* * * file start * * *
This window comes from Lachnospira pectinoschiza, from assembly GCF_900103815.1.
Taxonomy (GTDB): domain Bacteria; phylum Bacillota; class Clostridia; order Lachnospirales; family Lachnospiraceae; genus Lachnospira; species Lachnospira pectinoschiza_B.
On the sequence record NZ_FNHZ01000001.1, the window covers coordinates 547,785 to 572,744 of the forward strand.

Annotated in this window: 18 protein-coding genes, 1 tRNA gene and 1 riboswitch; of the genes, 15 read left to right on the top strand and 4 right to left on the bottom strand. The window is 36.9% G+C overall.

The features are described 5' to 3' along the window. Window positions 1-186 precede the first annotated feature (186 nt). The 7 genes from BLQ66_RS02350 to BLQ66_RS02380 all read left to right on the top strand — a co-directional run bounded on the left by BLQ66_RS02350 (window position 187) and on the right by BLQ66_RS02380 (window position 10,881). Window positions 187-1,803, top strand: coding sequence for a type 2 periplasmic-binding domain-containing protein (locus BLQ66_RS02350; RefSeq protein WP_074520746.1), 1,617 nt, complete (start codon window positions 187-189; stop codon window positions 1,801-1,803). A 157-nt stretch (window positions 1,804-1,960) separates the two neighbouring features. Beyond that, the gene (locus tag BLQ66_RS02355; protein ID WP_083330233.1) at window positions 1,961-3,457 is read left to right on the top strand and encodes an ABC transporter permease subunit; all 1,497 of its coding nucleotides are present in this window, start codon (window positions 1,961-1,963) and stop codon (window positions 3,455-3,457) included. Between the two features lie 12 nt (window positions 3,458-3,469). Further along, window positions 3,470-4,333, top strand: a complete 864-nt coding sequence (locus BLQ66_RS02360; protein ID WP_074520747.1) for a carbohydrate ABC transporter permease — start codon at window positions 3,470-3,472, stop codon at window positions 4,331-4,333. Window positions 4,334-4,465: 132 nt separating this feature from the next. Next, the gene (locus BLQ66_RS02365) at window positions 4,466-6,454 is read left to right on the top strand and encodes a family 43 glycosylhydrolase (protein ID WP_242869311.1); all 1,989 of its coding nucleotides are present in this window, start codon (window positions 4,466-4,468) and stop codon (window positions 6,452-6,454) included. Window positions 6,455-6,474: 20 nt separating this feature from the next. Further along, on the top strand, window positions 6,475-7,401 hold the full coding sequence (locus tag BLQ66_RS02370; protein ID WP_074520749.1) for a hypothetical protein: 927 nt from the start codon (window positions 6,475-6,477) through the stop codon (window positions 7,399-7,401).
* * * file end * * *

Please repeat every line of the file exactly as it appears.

This window comes from Lachnospira pectinoschiza, from assembly GCF_900103815.1.
Taxonomy (GTDB): domain Bacteria; phylum Bacillota; class Clostridia; order Lachnospirales; family Lachnospiraceae; genus Lachnospira; species Lachnospira pectinoschiza_B.
On the sequence record NZ_FNHZ01000001.1, the window covers coordinates 547,785 to 572,744 of the forward strand.

Annotated in this window: 18 protein-coding genes, 1 tRNA gene and 1 riboswitch; of the genes, 15 read left to right on the top strand and 4 right to left on the bottom strand. The window is 36.9% G+C overall.

The features are described 5' to 3' along the window. Window positions 1-186 precede the first annotated feature (186 nt). The 7 genes from BLQ66_RS02350 to BLQ66_RS02380 all read left to right on the top strand — a co-directional run bounded on the left by BLQ66_RS02350 (window position 187) and on the right by BLQ66_RS02380 (window position 10,881). Window positions 187-1,803, top strand: coding sequence for a type 2 periplasmic-binding domain-containing protein (locus BLQ66_RS02350; RefSeq protein WP_074520746.1), 1,617 nt, complete (start codon window positions 187-189; stop codon window positions 1,801-1,803). A 157-nt stretch (window positions 1,804-1,960) separates the two neighbouring features. Beyond that, the gene (locus tag BLQ66_RS02355; protein ID WP_083330233.1) at window positions 1,961-3,457 is read left to right on the top strand and encodes an ABC transporter permease subunit; all 1,497 of its coding nucleotides are present in this window, start codon (window positions 1,961-1,963) and stop codon (window positions 3,455-3,457) included. Between the two features lie 12 nt (window positions 3,458-3,469). Further along, window positions 3,470-4,333, top strand: a complete 864-nt coding sequence (locus BLQ66_RS02360; protein ID WP_074520747.1) for a carbohydrate ABC transporter permease — start codon at window positions 3,470-3,472, stop codon at window positions 4,331-4,333. Window positions 4,334-4,465: 132 nt separating this feature from the next. Next, the gene (locus BLQ66_RS02365) at window positions 4,466-6,454 is read left to right on the top strand and encodes a family 43 glycosylhydrolase (protein ID WP_242869311.1); all 1,989 of its coding nucleotides are present in this window, start codon (window positions 4,466-4,468) and stop codon (window positions 6,452-6,454) included. Window positions 6,455-6,474: 20 nt separating this feature from the next. Further along, on the top strand, window positions 6,475-7,401 hold the full coding sequence (locus tag BLQ66_RS02370; protein ID WP_074520749.1) for a hypothetical protein: 927 nt from the start codon (window positions 6,475-6,477) through the stop codon (window positions 7,399-7,401).